I love this story, sniff. It has everything: miracles, a lovely Labrador retriever, a charming gentleman, kind folks:
Cecil Williams, 61, and his Labrador Orlando both escaped serious injury when train slowed to pass over top of them.
Gallant guide dog Orlando, a black Labrador retriever, bravely leapt on to the tracks at a Manhattan subway platform on Tuesday after his blind owner lost consciousness and tumbled in front of an oncoming train.
Cecil Williams, 61, and Orlando both escaped serious injury when the train passed over top of them – a miraculous end to a harrowing ordeal that began when Williams began to feel faint on his way to the dentist.
“He tried to hold me up,” an emotional Williams said from his hospital bed, his voice breaking at times.
Witnesses said Orlando began barking frantically and tried to stop Williams from falling from the platform. Matthew Martin told the New York Post that Orlando jumped down and tried to rouse Williams even as a train approached.
“He was kissing him, trying to get him to move,” Martin said.
Witnesses called for help and the train’s operator slowed his approach as Williams and Orlando lay in the trench between the rails.
“The dog saved my life,” Williams said.
But wait! There's more! Sadly, the day when the accident happened was almost the last day of Orlando's working career. He is eleven, and expected to retire. Williams will get a new service dog. But what will happen to Orlando? Williams hoped that a good home could be found for him as he himself couldn't afford to keep him.
What happened next? This:
A blind man who tumbled onto subway tracks in Manhattan with his guide dog declared "there's still good people in this world" after he was told anonymous donations will make it possible for him to keep the animal after it is retired next month.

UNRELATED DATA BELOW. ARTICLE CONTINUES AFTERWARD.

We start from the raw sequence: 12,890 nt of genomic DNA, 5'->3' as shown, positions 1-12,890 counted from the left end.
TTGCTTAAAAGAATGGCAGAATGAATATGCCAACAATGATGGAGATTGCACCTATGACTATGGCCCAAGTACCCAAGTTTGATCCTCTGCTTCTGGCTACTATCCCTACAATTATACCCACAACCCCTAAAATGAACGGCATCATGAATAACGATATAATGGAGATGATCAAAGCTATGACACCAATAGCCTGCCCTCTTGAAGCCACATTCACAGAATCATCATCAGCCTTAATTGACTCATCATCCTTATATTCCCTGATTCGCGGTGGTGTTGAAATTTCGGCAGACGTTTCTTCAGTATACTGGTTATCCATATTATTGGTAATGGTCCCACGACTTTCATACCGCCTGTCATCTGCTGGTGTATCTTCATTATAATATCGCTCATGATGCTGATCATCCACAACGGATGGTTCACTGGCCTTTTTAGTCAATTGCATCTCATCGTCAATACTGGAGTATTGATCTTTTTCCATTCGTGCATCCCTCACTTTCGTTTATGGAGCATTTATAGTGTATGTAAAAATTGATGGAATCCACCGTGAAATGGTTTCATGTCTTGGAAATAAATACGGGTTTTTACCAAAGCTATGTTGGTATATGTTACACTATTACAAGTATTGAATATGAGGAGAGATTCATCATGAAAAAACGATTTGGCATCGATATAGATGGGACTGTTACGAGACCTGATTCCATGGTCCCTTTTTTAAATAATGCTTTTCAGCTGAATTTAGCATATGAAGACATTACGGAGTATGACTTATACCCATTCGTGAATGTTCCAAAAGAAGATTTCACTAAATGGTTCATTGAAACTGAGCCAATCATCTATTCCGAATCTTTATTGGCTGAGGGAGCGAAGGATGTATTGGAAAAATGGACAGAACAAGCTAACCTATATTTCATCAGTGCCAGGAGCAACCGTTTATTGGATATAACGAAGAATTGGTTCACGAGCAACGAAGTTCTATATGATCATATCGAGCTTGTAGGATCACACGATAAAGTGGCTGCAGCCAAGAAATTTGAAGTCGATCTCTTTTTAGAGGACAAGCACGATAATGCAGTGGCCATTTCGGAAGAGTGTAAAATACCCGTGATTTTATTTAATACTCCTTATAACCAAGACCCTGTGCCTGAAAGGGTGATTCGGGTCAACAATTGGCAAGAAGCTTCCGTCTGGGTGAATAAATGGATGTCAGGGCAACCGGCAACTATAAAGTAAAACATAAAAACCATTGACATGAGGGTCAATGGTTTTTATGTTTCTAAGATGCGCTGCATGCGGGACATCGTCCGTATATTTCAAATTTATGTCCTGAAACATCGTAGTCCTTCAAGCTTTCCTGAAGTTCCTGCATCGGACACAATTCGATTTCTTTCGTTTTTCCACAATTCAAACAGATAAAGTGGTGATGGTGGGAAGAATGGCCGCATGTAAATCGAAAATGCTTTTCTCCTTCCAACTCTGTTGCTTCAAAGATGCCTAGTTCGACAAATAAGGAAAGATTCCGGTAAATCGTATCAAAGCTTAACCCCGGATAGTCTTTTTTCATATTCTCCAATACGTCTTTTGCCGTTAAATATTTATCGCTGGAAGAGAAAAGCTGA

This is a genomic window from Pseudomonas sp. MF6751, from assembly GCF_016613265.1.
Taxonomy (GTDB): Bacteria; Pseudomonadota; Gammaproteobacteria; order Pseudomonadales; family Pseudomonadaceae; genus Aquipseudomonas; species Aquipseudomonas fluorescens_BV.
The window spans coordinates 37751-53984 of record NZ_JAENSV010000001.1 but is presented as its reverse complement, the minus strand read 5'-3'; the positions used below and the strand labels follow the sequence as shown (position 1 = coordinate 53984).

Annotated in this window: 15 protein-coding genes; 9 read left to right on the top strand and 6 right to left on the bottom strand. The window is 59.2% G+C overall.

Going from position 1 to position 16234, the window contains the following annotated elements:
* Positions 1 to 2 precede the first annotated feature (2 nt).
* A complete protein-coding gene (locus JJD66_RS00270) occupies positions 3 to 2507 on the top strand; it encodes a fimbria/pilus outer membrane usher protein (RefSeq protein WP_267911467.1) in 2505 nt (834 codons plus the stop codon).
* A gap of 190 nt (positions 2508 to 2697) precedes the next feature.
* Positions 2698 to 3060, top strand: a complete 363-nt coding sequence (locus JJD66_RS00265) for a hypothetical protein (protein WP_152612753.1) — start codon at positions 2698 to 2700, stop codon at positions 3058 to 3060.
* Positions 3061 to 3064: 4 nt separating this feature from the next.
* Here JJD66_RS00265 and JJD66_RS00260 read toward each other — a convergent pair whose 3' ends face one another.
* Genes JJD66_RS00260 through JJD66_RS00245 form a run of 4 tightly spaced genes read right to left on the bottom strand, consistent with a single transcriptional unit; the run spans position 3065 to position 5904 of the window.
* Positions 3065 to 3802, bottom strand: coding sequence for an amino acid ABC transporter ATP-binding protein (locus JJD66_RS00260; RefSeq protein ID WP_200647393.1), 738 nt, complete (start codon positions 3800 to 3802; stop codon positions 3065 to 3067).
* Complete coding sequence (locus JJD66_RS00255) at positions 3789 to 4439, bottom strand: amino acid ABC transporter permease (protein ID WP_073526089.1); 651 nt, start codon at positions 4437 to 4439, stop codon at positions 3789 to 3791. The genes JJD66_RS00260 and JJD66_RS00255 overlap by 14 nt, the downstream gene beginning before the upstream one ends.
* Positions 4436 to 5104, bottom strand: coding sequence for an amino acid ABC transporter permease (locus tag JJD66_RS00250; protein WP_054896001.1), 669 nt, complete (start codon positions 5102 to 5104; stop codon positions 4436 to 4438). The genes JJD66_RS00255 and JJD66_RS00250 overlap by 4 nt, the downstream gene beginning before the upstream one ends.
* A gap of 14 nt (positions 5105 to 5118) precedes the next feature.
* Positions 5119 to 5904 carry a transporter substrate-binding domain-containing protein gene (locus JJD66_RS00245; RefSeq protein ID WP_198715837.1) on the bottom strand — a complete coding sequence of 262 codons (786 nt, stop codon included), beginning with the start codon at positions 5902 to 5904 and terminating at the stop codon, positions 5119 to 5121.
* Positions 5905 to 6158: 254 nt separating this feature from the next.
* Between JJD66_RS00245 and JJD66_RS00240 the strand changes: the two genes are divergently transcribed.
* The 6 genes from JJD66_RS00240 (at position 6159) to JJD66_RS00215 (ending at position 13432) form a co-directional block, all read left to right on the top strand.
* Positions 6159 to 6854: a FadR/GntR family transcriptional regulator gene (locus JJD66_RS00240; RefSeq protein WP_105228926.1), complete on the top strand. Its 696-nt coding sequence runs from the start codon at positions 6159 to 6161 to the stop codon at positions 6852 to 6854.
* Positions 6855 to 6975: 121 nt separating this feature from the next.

Cecil Williams, 61, appeared with the black Labrador, Orlando, at the hospital Wednesday, after telling the AP in an interview a day earlier that the beloved pup would be forced to retire due to his age in January. His insurance wouldn't pay for a retired dog, Williams said.
The organization Guiding Eyes for the Blind, which provided the dog to Williams seven years ago, announced at the press conference that donations had covered the cost of the dog for life after his retirement.
An emotional Williams thanked strangers for their kindness.
"Orlando, he is my best buddy, he's my pal," Williams said. "The spirit of giving, Christmas ... it exists here and it's in New York."
Yes, I know I usually write like a robot on crack, and that I'm all opposed to sentimentality and fuzzy thinking and letting any feelings out from under my war helmet. I even know that a few wonderful and heart-warming stories don't change the balance of the scales on human cruelty and indifference.
But sometimes we need stories which make us renew our faith in humanity, which make us think that there could be a different way if we only tried. And having a Lab in the story is as good as chocolate.